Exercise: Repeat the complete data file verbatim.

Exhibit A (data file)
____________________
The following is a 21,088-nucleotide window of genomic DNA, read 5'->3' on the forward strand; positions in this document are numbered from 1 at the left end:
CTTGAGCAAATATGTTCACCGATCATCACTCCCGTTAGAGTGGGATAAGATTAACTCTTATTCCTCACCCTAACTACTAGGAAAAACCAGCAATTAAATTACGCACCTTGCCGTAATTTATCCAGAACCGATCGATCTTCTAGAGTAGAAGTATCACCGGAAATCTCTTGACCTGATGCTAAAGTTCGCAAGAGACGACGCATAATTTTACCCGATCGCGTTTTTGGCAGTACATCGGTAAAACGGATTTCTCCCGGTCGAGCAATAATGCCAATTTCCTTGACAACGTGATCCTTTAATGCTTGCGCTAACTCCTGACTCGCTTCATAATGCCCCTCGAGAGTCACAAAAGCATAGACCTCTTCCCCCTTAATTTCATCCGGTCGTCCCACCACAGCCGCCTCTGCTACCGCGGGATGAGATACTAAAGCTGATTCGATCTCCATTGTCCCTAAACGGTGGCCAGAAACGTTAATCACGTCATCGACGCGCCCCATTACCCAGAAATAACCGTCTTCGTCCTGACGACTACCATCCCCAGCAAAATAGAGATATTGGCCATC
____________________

The following is a 21,088-nucleotide window of genomic DNA, read 5'->3' on the forward strand; positions in this document are numbered from 1 at the left end:
CTTGAGCAAATATGTTCACCGATCATCACTCCCGTTAGAGTGGGATAAGATTAACTCTTATTCCTCACCCTAACTACTAGGAAAAACCAGCAATTAAATTACGCACCTTGCCGTAATTTATCCAGAACCGATCGATCTTCTAGAGTAGAAGTATCACCGGAAATCTCTTGACCTGATGCTAAAGTTCGCAAGAGACGACGCATAATTTTACCCGATCGCGTTTTTGGCAGTACATCGGTAAAACGGATTTCTCCCGGTCGAGCAATAATGCCAATTTCCTTGACAACGTGATCCTTTAATGCTTGCGCTAACTCCTGACTCGCTTCATAATGCCCCTCGAGAGTCACAAAAGCATAGACCTCTTCCCCCTTAATTTCATCCGGTCGTCCCACCACAGCCGCCTCTGCTACCGCGGGATGAGATACTAAAGCTGATTCGATCTCCATTGTCCCTAAACGGTGGCCAGAAACGTTAATCACGTCATCGACGCGCCCCATTACCCAGAAATAACCGTCTTCGTCCTGACGACTACCATCCCCAGCAAAATAGAGATATTGGCCATC